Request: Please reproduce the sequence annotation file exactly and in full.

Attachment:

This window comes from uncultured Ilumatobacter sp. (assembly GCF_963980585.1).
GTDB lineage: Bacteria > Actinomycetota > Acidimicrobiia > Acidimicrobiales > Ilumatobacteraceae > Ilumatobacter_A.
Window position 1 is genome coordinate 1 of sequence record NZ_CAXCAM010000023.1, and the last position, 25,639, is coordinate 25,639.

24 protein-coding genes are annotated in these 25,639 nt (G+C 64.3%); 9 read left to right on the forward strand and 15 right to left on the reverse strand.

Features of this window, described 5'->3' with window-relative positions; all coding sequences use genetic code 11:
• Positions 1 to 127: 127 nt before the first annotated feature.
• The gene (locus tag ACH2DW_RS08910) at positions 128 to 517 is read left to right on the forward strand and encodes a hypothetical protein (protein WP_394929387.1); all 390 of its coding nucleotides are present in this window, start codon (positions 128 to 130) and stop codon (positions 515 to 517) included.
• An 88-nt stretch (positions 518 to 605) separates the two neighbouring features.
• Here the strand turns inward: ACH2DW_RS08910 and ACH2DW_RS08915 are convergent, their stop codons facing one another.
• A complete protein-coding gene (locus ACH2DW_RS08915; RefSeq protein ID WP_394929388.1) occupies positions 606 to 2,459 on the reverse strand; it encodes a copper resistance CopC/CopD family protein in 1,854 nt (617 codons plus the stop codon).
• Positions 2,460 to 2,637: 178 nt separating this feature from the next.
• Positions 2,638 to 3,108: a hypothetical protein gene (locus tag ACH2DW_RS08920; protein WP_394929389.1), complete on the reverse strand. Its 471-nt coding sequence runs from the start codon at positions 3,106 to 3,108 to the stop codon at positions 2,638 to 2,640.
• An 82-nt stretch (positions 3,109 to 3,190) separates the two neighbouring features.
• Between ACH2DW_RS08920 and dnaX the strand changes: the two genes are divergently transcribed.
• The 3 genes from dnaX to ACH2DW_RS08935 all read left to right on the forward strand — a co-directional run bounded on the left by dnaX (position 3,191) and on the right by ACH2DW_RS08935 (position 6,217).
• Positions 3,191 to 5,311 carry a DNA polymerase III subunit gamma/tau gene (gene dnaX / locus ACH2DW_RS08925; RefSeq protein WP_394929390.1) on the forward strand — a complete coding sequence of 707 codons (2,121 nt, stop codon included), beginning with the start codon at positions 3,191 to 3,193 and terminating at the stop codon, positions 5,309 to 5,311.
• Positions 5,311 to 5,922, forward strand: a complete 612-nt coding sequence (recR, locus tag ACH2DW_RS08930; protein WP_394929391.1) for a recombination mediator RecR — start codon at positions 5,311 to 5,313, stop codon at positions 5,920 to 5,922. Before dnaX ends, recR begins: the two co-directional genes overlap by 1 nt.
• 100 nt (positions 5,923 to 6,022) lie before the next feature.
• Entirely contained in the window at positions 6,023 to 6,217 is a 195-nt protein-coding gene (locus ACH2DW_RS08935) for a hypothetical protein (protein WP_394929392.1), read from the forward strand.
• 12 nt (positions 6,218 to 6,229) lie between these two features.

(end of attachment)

This window comes from uncultured Ilumatobacter sp. (assembly GCF_963980585.1).
GTDB lineage: Bacteria > Actinomycetota > Acidimicrobiia > Acidimicrobiales > Ilumatobacteraceae > Ilumatobacter_A.
Window position 1 is genome coordinate 1 of sequence record NZ_CAXCAM010000023.1, and the last position, 25,639, is coordinate 25,639.

24 protein-coding genes are annotated in these 25,639 nt (G+C 64.3%); 9 read left to right on the forward strand and 15 right to left on the reverse strand.

Features of this window, described 5'->3' with window-relative positions; all coding sequences use genetic code 11:
• Positions 1 to 127: 127 nt before the first annotated feature.
• The gene (locus tag ACH2DW_RS08910) at positions 128 to 517 is read left to right on the forward strand and encodes a hypothetical protein (protein WP_394929387.1); all 390 of its coding nucleotides are present in this window, start codon (positions 128 to 130) and stop codon (positions 515 to 517) included.
• An 88-nt stretch (positions 518 to 605) separates the two neighbouring features.
• Here the strand turns inward: ACH2DW_RS08910 and ACH2DW_RS08915 are convergent, their stop codons facing one another.
• A complete protein-coding gene (locus ACH2DW_RS08915; RefSeq protein ID WP_394929388.1) occupies positions 606 to 2,459 on the reverse strand; it encodes a copper resistance CopC/CopD family protein in 1,854 nt (617 codons plus the stop codon).
• Positions 2,460 to 2,637: 178 nt separating this feature from the next.
• Positions 2,638 to 3,108: a hypothetical protein gene (locus tag ACH2DW_RS08920; protein WP_394929389.1), complete on the reverse strand. Its 471-nt coding sequence runs from the start codon at positions 3,106 to 3,108 to the stop codon at positions 2,638 to 2,640.
• An 82-nt stretch (positions 3,109 to 3,190) separates the two neighbouring features.
• Between ACH2DW_RS08920 and dnaX the strand changes: the two genes are divergently transcribed.
• The 3 genes from dnaX to ACH2DW_RS08935 all read left to right on the forward strand — a co-directional run bounded on the left by dnaX (position 3,191) and on the right by ACH2DW_RS08935 (position 6,217).
• Positions 3,191 to 5,311 carry a DNA polymerase III subunit gamma/tau gene (gene dnaX / locus ACH2DW_RS08925; RefSeq protein WP_394929390.1) on the forward strand — a complete coding sequence of 707 codons (2,121 nt, stop codon included), beginning with the start codon at positions 3,191 to 3,193 and terminating at the stop codon, positions 5,309 to 5,311.
• Positions 5,311 to 5,922, forward strand: a complete 612-nt coding sequence (recR, locus tag ACH2DW_RS08930; protein WP_394929391.1) for a recombination mediator RecR — start codon at positions 5,311 to 5,313, stop codon at positions 5,920 to 5,922. Before dnaX ends, recR begins: the two co-directional genes overlap by 1 nt.
• 100 nt (positions 5,923 to 6,022) lie before the next feature.
• Entirely contained in the window at positions 6,023 to 6,217 is a 195-nt protein-coding gene (locus ACH2DW_RS08935) for a hypothetical protein (protein WP_394929392.1), read from the forward strand.
• 12 nt (positions 6,218 to 6,229) lie between these two features.